Hamilton Gives Context to Customs Duty
- Value Added Tax
- July 12, 2016 | Amy Morgan
Sometimes it’s hard to feel connected to our work. We can all too easily lose sight of how we fit into the bigger picture. Sometimes we need a jolt of inspiration and sense of purpose to tell us we’re on the right path. I got my sign last weekend when I was fortunate to see the wildly popular Broadway show, Hamilton: An American Musical. As a licensed US Customs Broker (and global tax and trade nerd), this was particularly special, as it connected me in a very cool way to the work I get to do every day. What most people don’t realize is that everyone who contends with customs is connected to the Hamilton legacy – and a bigger one that stretches even further back.
Alexander Hamilton (who died in a famous duel with Aaron Burr 214 years ago today) was a bold go-getter who immigrated to the US, played an integral role in the American Revolution, and became the first US Secretary of the Treasury. He advocated the creation of a National Bank and established the first customs duty system in the US. As a licensed US customs broker, I could almost say I owe him my job. We might have had some common ground to talk about, too: in his youth, Hamilton clerked for an import/export firm (akin to a modern customs broker) in St. Croix, “tradin’ sugar cane and rum and all things he can’t afford.”
Companies struggle to understand the complexity of international trade and tax, usually without grasping why they’re important in the first place. The Hamilton musical puts their value in context. Import duties and tax may not be the sexiest topic, but it was one of several hot issues that fueled the American Revolution. Today, it’s one of the last frontiers for automation opportunity in modern international commerce. That’s why I have the greatest job: making complicated trade rules accessible by all companies – not just the big ones who know how to play between the lines of the law.
Alexander Hamilton, a prolific writer who composed the majority of The Federalist Papers, knew very well that any government needed revenue to function. However, there was little support at the time for domestic taxation. “Imagine what gon’ happen when you try to tax our whisky…” So he argued instead that customs duties and tariffs on goods imported into the collective colonies could raise the funds necessary for the centralized government to pay down debts, raise an army, and provide for the public good. These arguments became the foundation of the US Customs Service (known today as US Customs & Border Protection) by laying out the argument for and constitutionality of federal revenue collection. “He took our country from bankruptcy to prosperity…he doesn’t get enough credit for all the credit he gave us.”
To clarify, a customs duty is a type of tax, or tariff, imposed on goods when transported from one country to another – usually in connection with a commercial transaction. The intent of Hamilton’s tax plan was to make imported goods more expensive, thus discouraging imports and protecting each country’s domestic industry while also generating revenue for the government. The customs duty rate is typically assessed as a percentage of the value of the product, or can sometimes be assessed based on other factors, such as weight, number of units, or other item-specific criteria. The duty rate is determined by the Harmonized tariff code for each specific product (a topic to be addressed in a future post).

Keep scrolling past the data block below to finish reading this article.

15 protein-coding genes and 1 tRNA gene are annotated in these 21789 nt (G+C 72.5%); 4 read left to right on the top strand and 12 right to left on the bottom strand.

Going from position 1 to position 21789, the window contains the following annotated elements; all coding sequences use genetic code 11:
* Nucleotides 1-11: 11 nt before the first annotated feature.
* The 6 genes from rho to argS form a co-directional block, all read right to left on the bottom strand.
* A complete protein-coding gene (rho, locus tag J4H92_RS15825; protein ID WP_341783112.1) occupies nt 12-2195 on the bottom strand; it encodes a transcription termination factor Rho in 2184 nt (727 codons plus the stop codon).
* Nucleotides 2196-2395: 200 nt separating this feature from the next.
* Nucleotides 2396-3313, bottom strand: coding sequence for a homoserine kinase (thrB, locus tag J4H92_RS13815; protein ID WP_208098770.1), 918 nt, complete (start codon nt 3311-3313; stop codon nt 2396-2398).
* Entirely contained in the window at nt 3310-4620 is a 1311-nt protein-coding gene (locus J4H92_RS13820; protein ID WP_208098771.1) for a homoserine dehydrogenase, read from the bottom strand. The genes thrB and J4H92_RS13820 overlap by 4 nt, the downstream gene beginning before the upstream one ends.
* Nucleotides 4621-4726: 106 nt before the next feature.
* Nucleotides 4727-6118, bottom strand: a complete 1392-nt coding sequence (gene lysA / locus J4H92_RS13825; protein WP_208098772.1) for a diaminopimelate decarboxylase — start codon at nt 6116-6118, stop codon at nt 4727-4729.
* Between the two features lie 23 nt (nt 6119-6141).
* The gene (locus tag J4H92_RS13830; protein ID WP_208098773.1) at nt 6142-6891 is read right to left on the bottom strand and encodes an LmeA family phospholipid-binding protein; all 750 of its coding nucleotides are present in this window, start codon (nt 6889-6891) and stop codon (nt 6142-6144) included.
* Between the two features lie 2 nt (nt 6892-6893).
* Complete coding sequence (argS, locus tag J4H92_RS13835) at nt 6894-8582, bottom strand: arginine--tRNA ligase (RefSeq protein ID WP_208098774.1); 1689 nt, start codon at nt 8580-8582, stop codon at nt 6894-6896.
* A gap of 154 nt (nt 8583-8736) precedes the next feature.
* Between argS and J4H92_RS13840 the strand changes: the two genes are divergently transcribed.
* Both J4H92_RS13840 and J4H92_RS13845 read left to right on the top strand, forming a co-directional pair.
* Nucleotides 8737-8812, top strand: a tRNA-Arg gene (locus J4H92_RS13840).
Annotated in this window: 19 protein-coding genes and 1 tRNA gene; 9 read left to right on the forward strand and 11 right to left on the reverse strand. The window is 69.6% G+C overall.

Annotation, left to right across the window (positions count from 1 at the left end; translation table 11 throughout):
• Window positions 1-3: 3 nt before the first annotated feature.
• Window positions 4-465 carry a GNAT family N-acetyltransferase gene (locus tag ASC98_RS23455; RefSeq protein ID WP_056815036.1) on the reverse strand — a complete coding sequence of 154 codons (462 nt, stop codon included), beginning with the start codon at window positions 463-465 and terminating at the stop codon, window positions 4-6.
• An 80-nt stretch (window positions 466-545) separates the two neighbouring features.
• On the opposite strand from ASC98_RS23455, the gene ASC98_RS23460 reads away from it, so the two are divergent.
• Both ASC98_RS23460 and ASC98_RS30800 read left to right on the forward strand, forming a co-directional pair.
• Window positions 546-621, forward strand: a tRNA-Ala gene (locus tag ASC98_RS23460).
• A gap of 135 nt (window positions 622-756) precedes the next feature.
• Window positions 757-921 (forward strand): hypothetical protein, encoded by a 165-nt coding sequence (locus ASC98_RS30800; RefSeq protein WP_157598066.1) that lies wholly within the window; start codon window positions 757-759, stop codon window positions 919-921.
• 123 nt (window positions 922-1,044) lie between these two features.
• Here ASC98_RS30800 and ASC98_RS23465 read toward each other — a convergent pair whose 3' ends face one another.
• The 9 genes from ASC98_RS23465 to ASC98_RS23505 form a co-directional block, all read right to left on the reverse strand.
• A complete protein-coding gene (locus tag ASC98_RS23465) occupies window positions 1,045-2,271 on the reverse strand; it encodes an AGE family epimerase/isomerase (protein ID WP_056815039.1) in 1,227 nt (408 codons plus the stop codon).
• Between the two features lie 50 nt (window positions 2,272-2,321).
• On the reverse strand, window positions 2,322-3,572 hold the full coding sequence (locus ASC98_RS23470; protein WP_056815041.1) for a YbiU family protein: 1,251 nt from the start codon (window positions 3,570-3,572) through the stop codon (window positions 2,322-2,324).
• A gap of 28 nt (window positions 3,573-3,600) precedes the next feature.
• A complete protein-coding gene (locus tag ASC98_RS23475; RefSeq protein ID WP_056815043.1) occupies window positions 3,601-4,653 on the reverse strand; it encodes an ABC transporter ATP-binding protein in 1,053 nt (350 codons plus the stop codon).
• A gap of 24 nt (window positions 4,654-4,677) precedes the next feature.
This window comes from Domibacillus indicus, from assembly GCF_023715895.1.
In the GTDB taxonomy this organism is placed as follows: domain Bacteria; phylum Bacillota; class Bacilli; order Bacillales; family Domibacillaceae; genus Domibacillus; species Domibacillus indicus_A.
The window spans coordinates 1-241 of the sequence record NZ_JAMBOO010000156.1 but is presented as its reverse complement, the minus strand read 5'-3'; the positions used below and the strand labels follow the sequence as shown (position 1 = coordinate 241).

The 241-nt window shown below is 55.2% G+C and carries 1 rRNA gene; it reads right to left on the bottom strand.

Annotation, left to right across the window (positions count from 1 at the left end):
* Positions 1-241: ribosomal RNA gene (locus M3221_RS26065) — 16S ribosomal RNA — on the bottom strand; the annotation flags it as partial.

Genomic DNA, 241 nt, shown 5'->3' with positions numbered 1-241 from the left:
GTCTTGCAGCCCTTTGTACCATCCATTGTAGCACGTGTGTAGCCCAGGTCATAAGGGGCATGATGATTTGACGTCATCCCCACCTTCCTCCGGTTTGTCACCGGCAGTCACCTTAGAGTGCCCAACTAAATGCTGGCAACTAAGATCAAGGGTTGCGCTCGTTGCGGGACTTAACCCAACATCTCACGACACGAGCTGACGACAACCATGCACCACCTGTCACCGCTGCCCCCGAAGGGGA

Thanks to the establishment of Hamilton’s financial system, customs revenue became critical to the United States’ growth and defense. Over the next century, the revenue collected by the Customs Service was used to build Washington DC, construct the Transcontinental Railroad, develop critical infrastructure still in use today, and expand United States territory through massive land purchases.
As cool (and quintessentially American) a story as this is, Alexander Hamilton did not originate the concept of a customs duty. Customs is an ancient fiscal mechanism and one of the oldest ways of collecting money. There may never be a musical about ancient Phoenician scribes adding up import fees, but each culture that participates in trade has woven its own threads into the tapestry of tax and tariffs.
As countries develop and mature into industrial economies, the need for high tariffs and import duty revenue decreases. Many countries’ customs authorities assume new roles and responsibilities to protect their homeland and economy, rather than just generating revenue. As participants in the cross-border economy, it’s our responsibility to ensure compliance with cross-border customs regulations aimed to protect domestic competitiveness, economic health, the environment, and public safety.
If the complications of calculating customs duties and taxes have got you down, maybe it’s time to start a revolution at your company — by using LandedCost, Avalara’s revolutionary solution for international customs duty and landed cost calculation. Automating reduces the time you spend on calculation and ensures you get the right total landed cost, every time.
Whether you’re a small business just starting to export, a large company who imports goods from other countries, or somewhere in between, the next time you find yourself struggling with a stuck-in-customs issue or cursing the calculation of import duties, understand that there’s a bigger picture — one that goes back not just to the American Revolution and Alexander Hamilton, but to the foundations of currency and trade itself.